News / Middle East

    Biden: Iraq May Need US Help Beyond 2011

    Iraq's Prime Minister Nouri al-Maliki (L) walks with U.S. Vice President Joe Biden, center, after his arrival for a meeting in Baghdad, Iraq, 13 Jan 2011
    Iraq's Prime Minister Nouri al-Maliki (L) walks with U.S. Vice President Joe Biden, center, after his arrival for a meeting in Baghdad, Iraq, 13 Jan 2011

    U.S. Vice President Joe Biden has indicated Iraqi soldiers and police may still need American training and equipment beyond the end of this year when U.S. troops are scheduled to leave the country. 

    Biden’s unannounced trip to Iraq was the first by a top U.S. official since the country approved a new Cabinet last month, breaking a lengthy political deadlock.

    After meeting with Prime Minister Nouri al-Maliki and other officials in Baghdad, Biden said Iraq is on the threshold of a successful transition that will have a positive impact on the Middle East.

    "The Iraqi people for the first time, I suspect I would argue in their history, are on the verge of literally creating a country that will be democratic, sustainable and God willing prosperous and it can have a dramatic impact on this entire region," he said.

    The U.S. ended its combat mission in Iraq last August and is scheduled to withdraw completely by the end of this year.

    Biden said while Iraqi security forces, trained by American soldiers, are continuing to improve, they are likely to need U.S. assistance in the future.

    "Our mission has now fundamentally shifted since September," said the vice president.  "But it is going to shift again at the end of 2011.  We will probably be in the position of still maintaining and giving support.  We will probably be in the position of still, in certain, specific areas, having to train and equip."

    Prime Minister Maliki is under pressure from hardline Shi’ite members of his coalition government not to extend the U.S. military presence past the end of the year, although both Iraqi and U.S. officials say the country will not be in a position by then to defend its borders.

    Biden spoke to hundreds of U.S. soldiers at their base in Baghdad, praising their courage and pointing out that more than 4,400 U.S. troops have been killed and an estimated 32,000 wounded since the 2003 invasion.

    As Biden discussed the sacrifices made by U.S. soldiers, he became emotional and appeared to choke up when talking about visits he has made to wounded troops in military hospitals.

    "And the thing that amazes me," he said. "The thing that amazes me about you all is no matter where I go in these hospitals I always ask the family that is there or the soldier, sailor, marine, airman that is there, who is the one injured, what can I do for you?  And almost without exception the only request I ever get is Mr. Vice President can you help me get back to my unit?"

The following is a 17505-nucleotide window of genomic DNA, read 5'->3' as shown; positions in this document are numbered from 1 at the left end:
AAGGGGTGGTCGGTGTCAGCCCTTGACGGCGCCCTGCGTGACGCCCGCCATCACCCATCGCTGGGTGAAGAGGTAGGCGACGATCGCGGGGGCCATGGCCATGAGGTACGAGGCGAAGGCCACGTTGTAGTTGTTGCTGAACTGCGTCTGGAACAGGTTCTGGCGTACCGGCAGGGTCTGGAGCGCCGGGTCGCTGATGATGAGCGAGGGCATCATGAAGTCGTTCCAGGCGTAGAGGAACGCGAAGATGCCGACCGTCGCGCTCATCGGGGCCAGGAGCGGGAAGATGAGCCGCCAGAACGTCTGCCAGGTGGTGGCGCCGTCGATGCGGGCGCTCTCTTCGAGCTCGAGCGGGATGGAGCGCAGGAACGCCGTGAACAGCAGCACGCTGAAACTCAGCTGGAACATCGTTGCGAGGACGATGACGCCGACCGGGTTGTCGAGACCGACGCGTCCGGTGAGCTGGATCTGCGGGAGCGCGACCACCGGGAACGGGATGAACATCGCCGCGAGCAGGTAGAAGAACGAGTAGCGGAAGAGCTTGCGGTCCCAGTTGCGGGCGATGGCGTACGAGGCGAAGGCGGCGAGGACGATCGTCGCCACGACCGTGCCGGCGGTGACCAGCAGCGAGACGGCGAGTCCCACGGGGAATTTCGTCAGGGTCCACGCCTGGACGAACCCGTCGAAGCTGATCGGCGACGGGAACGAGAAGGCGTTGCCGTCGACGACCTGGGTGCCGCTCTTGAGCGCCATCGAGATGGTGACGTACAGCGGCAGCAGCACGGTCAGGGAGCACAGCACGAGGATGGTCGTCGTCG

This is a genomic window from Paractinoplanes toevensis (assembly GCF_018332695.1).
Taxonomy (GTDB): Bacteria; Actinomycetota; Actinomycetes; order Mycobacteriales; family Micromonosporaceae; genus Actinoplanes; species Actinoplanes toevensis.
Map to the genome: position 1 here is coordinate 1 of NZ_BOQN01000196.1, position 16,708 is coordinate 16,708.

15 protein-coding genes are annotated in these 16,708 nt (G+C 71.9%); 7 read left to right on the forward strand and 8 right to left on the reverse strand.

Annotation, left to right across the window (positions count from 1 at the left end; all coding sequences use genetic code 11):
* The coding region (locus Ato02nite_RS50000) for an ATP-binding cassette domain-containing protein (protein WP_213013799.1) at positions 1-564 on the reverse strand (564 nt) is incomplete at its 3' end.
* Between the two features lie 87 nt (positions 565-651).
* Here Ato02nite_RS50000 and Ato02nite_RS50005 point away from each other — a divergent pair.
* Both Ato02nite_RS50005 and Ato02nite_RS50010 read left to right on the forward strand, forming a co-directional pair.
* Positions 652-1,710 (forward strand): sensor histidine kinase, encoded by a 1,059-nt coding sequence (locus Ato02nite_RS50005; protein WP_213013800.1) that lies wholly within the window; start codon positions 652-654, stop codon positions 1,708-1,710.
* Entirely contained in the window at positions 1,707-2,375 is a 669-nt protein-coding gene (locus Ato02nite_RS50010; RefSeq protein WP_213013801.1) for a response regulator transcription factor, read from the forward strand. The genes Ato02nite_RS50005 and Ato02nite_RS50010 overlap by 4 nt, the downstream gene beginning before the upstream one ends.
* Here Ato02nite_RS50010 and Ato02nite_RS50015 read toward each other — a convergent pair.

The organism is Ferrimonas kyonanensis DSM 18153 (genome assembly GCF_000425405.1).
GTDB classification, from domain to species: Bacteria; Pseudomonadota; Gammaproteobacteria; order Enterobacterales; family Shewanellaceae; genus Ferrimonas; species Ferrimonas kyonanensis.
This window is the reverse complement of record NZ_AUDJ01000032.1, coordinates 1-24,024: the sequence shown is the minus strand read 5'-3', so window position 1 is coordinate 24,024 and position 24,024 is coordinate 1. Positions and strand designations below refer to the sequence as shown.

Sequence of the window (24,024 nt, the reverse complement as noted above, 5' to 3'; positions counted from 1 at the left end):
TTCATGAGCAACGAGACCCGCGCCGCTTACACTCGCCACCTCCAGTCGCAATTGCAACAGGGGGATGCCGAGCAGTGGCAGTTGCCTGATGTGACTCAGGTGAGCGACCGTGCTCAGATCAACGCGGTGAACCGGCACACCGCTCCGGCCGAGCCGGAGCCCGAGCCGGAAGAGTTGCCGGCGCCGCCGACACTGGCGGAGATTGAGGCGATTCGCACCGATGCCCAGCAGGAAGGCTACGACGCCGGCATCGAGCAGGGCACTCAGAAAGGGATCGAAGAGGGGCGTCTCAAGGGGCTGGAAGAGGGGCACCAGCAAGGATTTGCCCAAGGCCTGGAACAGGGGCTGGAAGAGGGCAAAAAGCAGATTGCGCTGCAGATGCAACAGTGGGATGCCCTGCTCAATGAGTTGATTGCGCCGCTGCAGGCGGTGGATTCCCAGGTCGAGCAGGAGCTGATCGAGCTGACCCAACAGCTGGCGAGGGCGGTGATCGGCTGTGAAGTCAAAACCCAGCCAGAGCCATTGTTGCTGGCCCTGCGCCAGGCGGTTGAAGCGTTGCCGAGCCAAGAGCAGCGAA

Biden came to Iraq on a trip that previously took him to Pakistan and Afghanistan. 

    NEW: Follow our Middle East reports on Twitter
    and discuss them on our Facebook page.

    You May Like

    Hope Remains for Rio Olympic Games, Despite Woes

    Facing a host of problems, Rio prepares for holding the games but experts say some risks, like Zika, may not be as grave as initially thought

    IS Use of Social Media to Recruit, Radicalize Still a Top Threat to US

    Despite military gains against IS in Iraq and Syria, their internet propaganda still commands an audience; US officials see 'the most complex challenge that the federal government and industry face'

    ‘Time Is Now’ to Save Africa’s Animals From Poachers, Activist Says

    During Zimbabwe visit, African Wildlife Foundation President Kaddu Sebunya says poaching hurts Africa as slave trade once did

    This forum has been closed.
    Comments
         
    There are no comments in this forum. Be first and add one

    Featured Videos

    Your JavaScript is turned off or you have an old version of Adobe's Flash Player. Get the latest Flash player.
    Ivorian Chocolate Makers Promote Locally-made Chocolatei
    X
    July 29, 2016 4:02 PM
    Ivory Coast is the world's top producer of cocoa but hardly any of it is processed into chocolate there. Instead, the cocoa is sent abroad to chocolate makers in Europe and elsewhere. This is a general problem throughout Africa – massive exports of raw materials but few finished goods. As Emilie Iob reports from Abidjan, several Ivorian entrepreneurs are working to change that formula - 100 percent Ivorian chocolate bar at a time.
    Video

    Video Ivorian Chocolate Makers Promote Locally-made Chocolate